THE CHALLENGES OF OUR AGING SOCIETY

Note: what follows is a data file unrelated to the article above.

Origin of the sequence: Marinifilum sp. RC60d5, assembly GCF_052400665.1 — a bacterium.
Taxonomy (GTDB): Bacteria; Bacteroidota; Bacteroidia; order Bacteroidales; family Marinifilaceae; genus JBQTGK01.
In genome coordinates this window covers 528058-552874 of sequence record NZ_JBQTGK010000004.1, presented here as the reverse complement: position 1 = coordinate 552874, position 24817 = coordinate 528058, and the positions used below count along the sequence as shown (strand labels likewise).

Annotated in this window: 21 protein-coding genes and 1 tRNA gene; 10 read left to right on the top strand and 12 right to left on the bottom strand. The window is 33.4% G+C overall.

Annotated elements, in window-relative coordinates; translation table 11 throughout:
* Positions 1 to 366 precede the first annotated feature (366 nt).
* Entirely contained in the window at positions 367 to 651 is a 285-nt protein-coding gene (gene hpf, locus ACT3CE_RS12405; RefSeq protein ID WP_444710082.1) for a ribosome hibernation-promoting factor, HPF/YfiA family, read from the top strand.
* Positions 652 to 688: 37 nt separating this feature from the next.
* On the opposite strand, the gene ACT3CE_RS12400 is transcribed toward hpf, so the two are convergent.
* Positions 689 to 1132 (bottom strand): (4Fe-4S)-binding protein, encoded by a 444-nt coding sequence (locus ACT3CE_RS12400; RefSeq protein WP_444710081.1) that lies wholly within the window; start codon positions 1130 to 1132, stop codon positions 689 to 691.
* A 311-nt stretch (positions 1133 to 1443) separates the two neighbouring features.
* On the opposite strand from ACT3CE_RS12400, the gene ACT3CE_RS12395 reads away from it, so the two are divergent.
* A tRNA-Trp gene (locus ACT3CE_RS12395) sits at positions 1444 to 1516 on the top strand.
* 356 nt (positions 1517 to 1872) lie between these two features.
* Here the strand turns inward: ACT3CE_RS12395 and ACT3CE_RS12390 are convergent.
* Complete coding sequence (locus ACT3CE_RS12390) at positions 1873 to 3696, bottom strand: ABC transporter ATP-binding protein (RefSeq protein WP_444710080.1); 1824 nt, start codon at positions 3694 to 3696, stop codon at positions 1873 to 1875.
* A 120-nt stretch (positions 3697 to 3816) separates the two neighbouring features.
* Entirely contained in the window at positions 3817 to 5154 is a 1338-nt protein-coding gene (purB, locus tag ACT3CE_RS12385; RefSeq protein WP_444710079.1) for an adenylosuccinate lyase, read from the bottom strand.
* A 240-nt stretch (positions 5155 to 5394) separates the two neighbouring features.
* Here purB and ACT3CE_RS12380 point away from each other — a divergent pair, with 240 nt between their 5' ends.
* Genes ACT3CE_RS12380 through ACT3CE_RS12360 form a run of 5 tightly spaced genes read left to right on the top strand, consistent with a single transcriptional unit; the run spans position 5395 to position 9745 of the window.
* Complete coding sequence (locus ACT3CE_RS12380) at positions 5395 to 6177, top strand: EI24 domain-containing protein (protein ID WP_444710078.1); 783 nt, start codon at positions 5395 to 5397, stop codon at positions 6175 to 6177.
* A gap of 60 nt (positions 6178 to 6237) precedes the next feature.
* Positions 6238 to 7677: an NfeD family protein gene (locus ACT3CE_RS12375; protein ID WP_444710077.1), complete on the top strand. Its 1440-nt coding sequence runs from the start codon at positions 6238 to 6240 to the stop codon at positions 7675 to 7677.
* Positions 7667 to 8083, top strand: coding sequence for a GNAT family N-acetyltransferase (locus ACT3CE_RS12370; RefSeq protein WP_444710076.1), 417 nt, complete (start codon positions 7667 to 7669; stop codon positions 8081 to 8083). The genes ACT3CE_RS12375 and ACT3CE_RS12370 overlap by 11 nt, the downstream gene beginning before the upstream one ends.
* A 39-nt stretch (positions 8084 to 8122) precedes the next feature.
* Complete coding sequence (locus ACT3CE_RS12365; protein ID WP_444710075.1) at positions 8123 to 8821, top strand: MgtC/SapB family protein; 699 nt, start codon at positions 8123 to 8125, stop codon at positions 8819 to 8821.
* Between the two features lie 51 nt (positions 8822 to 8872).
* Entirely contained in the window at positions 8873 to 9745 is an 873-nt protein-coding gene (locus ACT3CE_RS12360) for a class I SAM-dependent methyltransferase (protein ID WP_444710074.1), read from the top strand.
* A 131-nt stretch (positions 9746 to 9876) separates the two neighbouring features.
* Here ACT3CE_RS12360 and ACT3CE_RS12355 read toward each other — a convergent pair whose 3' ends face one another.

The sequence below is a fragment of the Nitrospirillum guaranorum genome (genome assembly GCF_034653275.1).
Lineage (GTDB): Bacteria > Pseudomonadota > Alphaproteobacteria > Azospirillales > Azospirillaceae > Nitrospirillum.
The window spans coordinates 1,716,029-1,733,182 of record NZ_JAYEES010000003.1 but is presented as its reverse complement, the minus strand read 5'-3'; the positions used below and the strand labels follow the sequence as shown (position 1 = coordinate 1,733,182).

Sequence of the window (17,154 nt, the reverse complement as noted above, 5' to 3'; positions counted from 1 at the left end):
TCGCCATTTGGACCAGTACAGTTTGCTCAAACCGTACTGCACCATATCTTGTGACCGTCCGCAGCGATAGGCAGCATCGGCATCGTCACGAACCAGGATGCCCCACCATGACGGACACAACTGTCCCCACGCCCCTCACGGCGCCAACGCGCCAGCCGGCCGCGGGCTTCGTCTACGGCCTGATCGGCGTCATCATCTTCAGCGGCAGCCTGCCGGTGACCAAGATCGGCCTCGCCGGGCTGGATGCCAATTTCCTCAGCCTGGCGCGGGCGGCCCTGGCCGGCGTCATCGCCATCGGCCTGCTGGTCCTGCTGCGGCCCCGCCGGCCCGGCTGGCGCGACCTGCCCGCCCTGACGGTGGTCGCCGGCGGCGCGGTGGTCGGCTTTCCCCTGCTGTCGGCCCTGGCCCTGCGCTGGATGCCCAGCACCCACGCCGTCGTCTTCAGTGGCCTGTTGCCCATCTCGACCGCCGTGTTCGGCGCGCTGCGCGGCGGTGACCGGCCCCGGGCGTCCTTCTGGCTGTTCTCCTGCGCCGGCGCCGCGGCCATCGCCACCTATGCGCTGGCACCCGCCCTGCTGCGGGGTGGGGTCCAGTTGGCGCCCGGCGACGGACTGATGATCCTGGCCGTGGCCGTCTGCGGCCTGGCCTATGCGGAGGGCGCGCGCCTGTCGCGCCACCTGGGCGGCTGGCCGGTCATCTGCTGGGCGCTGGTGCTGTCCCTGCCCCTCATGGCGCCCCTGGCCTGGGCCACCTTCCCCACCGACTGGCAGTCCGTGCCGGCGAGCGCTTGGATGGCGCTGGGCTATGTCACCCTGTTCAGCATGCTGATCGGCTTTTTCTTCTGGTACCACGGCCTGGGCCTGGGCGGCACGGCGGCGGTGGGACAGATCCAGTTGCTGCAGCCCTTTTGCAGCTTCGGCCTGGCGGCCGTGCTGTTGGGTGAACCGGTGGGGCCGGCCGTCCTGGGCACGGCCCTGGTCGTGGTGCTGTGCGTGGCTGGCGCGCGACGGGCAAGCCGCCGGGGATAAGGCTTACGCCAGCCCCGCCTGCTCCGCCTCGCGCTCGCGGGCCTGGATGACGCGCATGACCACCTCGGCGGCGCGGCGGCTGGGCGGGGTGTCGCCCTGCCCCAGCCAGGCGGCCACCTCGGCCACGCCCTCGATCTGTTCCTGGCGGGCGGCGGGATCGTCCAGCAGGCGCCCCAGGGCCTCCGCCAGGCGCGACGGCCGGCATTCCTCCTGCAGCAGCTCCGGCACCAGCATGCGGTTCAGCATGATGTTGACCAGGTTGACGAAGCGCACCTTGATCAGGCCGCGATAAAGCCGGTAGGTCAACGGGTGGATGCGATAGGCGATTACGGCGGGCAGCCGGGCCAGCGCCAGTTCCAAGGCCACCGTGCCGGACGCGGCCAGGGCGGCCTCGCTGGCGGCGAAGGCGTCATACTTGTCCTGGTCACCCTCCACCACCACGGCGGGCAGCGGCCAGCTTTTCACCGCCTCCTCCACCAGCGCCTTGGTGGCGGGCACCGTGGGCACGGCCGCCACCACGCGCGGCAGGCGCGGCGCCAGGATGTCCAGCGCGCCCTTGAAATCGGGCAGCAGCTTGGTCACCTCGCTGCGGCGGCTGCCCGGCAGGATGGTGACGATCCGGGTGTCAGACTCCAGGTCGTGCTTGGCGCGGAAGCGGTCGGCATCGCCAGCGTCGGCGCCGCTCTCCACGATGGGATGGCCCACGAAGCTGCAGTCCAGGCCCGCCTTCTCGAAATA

Century ago only four of every 100 people in the U.S. were age 65 or older. Currently, older adults represent the fastest growing segment of society. As we move into the 21st century, nearly 1 out of every 4 or 5 Americans will be over 65. Maturing baby boomers, better health care and improved lifestyles all contribute to the increasing number of older adults. To meet the needs of our aging population, universities must provide leadership, training, and scientific advances. Efforts must be directed toward the problems of aging, which include diseases and impairments such as osteoporosis, dementia, Parkinsons, glaucoma, mobility impairments, and swallowing disorders as well as the losses and challenges of later life, including widowhood, retirement, caregiving, and relocation. The Institute on Aging (IOA) provides world-class research programs designed to address the causes of these later life problems as well as how they are most effectively treated or prevented. Additionally, the IOA also recognizes the need to focus on the potential of aging - the notable strengths, resources, and vitality of those who are in their 70s and beyond. In this regard, the goal is to understand the many factors (biological, psychological, social) that promote resilience as individuals age and to translate this knowledge to innovative educational and community intervention programs. Importantly, ours is an era of unprecedented opportunity to change the fundamental meaning of "old age."